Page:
You were asking specifically about sonar systems on Dirona. I have heard great things about side scan and forward looking SONAR systems but they are expensive and some report they are very limited in their look ahead ability. We ended up going with a Maretron and Furuno Depth sounder with side scan or forward look capability. If we werre doing it again, we might look closer at that choice.

      • Brett Griffin says:

        James if you want to catch the odd pelagic fish for the table I’d keep your fishing gear nice and simple. Probably a couple of Shimano TLD25 reels on simple short 25kg rods. Spool them with 24kg monfilament line with snap swivels on the end and attach heavy single strand stainless trace tire of around 60kg and 3 foot long direct to a simple bibless lures something like the Halco 130. When you set the drag up on the reals just set the strike drag which is the first stop on the drag lever to about 1/3 of your line strenght i.e. 8kg strike drag for 24kg line. Once you let the line out to your desired distance behind the boat (50-80 yards) set the reals on strike drag with the ratchets on and wait to hear the strike. Wahoo are suberb eating fresh and Mahi Mahi aren’t bad either. A good tackle shop should help you set them up,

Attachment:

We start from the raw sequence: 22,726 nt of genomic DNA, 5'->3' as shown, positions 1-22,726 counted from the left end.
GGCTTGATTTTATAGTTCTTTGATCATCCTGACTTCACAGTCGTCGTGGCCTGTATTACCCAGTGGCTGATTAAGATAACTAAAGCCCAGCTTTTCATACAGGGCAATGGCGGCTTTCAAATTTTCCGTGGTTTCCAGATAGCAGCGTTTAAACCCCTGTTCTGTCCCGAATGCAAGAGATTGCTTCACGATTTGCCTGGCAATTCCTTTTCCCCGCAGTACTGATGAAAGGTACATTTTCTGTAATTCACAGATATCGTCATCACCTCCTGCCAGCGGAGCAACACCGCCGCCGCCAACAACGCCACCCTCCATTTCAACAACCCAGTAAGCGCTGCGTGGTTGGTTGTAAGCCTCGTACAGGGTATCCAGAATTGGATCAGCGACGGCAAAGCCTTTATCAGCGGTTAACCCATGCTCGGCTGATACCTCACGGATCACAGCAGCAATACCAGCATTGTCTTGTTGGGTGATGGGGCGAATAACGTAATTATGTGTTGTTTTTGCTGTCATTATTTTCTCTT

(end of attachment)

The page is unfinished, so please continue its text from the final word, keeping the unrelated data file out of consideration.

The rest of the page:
• I appreciate the fishing advice Brett. For this trip, we’ll depend upon what I refer to as the “remote catch” program. This is where friendly fisherman down in Tasmania catch Salmon for us and we keep them in the freezer to eat underway. So far, the remote team has been pretty reliable and they lose less fishing gear than I used to lose :-).

  3. Jacques Vuye says:

    Couldn’t agree more.
    There is probably more trouble to expect from the diesel in a **generator** aggregate that continuously runs at light loads.
    And Dirona is certainly closer to a “mobile home” than a “drag racer”.
    And I’m sure you both enjoy the low dB level of a lightly loaded main!